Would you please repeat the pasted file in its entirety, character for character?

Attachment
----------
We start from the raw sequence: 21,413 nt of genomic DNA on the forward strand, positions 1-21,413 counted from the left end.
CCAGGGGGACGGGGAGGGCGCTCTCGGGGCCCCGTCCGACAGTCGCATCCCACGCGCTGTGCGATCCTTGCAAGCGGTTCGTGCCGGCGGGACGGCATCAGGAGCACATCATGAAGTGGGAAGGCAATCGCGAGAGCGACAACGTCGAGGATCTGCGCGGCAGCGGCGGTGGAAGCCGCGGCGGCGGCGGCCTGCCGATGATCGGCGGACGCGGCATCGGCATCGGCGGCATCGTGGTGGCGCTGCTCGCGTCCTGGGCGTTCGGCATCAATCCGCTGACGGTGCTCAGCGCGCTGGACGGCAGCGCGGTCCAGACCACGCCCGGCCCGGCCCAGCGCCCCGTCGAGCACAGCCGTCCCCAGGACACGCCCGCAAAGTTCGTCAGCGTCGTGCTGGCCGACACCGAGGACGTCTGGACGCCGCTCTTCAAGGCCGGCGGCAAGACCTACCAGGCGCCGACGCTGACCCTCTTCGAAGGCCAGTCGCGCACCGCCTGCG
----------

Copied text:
We start from the raw sequence: 21,413 nt of genomic DNA on the forward strand, positions 1-21,413 counted from the left end.
CCAGGGGGACGGGGAGGGCGCTCTCGGGGCCCCGTCCGACAGTCGCATCCCACGCGCTGTGCGATCCTTGCAAGCGGTTCGTGCCGGCGGGACGGCATCAGGAGCACATCATGAAGTGGGAAGGCAATCGCGAGAGCGACAACGTCGAGGATCTGCGCGGCAGCGGCGGTGGAAGCCGCGGCGGCGGCGGCCTGCCGATGATCGGCGGACGCGGCATCGGCATCGGCGGCATCGTGGTGGCGCTGCTCGCGTCCTGGGCGTTCGGCATCAATCCGCTGACGGTGCTCAGCGCGCTGGACGGCAGCGCGGTCCAGACCACGCCCGGCCCGGCCCAGCGCCCCGTCGAGCACAGCCGTCCCCAGGACACGCCCGCAAAGTTCGTCAGCGTCGTGCTGGCCGACACCGAGGACGTCTGGACGCCGCTCTTCAAGGCCGGCGGCAAGACCTACCAGGCGCCGACGCTGACCCTCTTCGAAGGCCAGTCGCGCACCGCCTGCG